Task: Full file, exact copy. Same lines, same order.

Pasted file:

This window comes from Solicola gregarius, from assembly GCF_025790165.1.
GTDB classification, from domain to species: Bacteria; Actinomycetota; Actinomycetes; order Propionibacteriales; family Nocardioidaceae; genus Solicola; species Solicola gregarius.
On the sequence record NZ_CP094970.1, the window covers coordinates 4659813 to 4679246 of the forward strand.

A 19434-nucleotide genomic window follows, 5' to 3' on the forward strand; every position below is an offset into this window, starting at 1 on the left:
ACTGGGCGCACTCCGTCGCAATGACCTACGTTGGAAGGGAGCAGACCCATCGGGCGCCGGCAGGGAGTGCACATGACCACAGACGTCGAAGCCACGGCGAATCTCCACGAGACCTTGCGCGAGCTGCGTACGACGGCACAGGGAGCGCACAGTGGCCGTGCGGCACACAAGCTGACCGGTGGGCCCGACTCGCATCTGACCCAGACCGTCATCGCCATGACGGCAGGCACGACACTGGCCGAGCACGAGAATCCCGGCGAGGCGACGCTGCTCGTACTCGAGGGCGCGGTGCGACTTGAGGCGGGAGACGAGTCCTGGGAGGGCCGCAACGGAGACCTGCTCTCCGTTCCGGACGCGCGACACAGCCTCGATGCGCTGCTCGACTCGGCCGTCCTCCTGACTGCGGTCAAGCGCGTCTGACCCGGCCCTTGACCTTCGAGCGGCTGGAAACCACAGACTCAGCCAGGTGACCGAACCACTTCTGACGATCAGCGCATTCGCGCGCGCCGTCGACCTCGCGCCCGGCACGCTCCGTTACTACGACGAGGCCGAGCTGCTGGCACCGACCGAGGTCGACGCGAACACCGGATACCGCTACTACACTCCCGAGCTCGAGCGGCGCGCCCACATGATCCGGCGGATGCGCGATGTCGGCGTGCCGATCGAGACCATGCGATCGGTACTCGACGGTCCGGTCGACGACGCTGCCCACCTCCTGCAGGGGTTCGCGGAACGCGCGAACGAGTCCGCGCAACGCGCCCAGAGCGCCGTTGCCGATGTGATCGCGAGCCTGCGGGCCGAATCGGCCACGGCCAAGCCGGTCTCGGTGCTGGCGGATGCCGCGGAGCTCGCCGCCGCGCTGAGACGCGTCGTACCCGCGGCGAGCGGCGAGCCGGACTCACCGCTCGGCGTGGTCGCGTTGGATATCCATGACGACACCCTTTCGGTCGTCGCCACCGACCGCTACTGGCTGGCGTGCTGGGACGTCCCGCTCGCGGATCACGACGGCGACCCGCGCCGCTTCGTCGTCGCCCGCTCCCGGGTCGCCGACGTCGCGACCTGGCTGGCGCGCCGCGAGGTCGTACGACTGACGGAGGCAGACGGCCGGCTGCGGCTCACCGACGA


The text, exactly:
This window comes from Solicola gregarius, from assembly GCF_025790165.1.
GTDB classification, from domain to species: Bacteria; Actinomycetota; Actinomycetes; order Propionibacteriales; family Nocardioidaceae; genus Solicola; species Solicola gregarius.
On the sequence record NZ_CP094970.1, the window covers coordinates 4659813 to 4679246 of the forward strand.

A 19434-nucleotide genomic window follows, 5' to 3' on the forward strand; every position below is an offset into this window, starting at 1 on the left:
ACTGGGCGCACTCCGTCGCAATGACCTACGTTGGAAGGGAGCAGACCCATCGGGCGCCGGCAGGGAGTGCACATGACCACAGACGTCGAAGCCACGGCGAATCTCCACGAGACCTTGCGCGAGCTGCGTACGACGGCACAGGGAGCGCACAGTGGCCGTGCGGCACACAAGCTGACCGGTGGGCCCGACTCGCATCTGACCCAGACCGTCATCGCCATGACGGCAGGCACGACACTGGCCGAGCACGAGAATCCCGGCGAGGCGACGCTGCTCGTACTCGAGGGCGCGGTGCGACTTGAGGCGGGAGACGAGTCCTGGGAGGGCCGCAACGGAGACCTGCTCTCCGTTCCGGACGCGCGACACAGCCTCGATGCGCTGCTCGACTCGGCCGTCCTCCTGACTGCGGTCAAGCGCGTCTGACCCGGCCCTTGACCTTCGAGCGGCTGGAAACCACAGACTCAGCCAGGTGACCGAACCACTTCTGACGATCAGCGCATTCGCGCGCGCCGTCGACCTCGCGCCCGGCACGCTCCGTTACTACGACGAGGCCGAGCTGCTGGCACCGACCGAGGTCGACGCGAACACCGGATACCGCTACTACACTCCCGAGCTCGAGCGGCGCGCCCACATGATCCGGCGGATGCGCGATGTCGGCGTGCCGATCGAGACCATGCGATCGGTACTCGACGGTCCGGTCGACGACGCTGCCCACCTCCTGCAGGGGTTCGCGGAACGCGCGAACGAGTCCGCGCAACGCGCCCAGAGCGCCGTTGCCGATGTGATCGCGAGCCTGCGGGCCGAATCGGCCACGGCCAAGCCGGTCTCGGTGCTGGCGGATGCCGCGGAGCTCGCCGCCGCGCTGAGACGCGTCGTACCCGCGGCGAGCGGCGAGCCGGACTCACCGCTCGGCGTGGTCGCGTTGGATATCCATGACGACACCCTTTCGGTCGTCGCCACCGACCGCTACTGGCTGGCGTGCTGGGACGTCCCGCTCGCGGATCACGACGGCGACCCGCGCCGCTTCGTCGTCGCCCGCTCCCGGGTCGCCGACGTCGCGACCTGGCTGGCGCGCCGCGAGGTCGTACGACTGACGGAGGCAGACGGCCGGCTGCGGCTCACCGACGA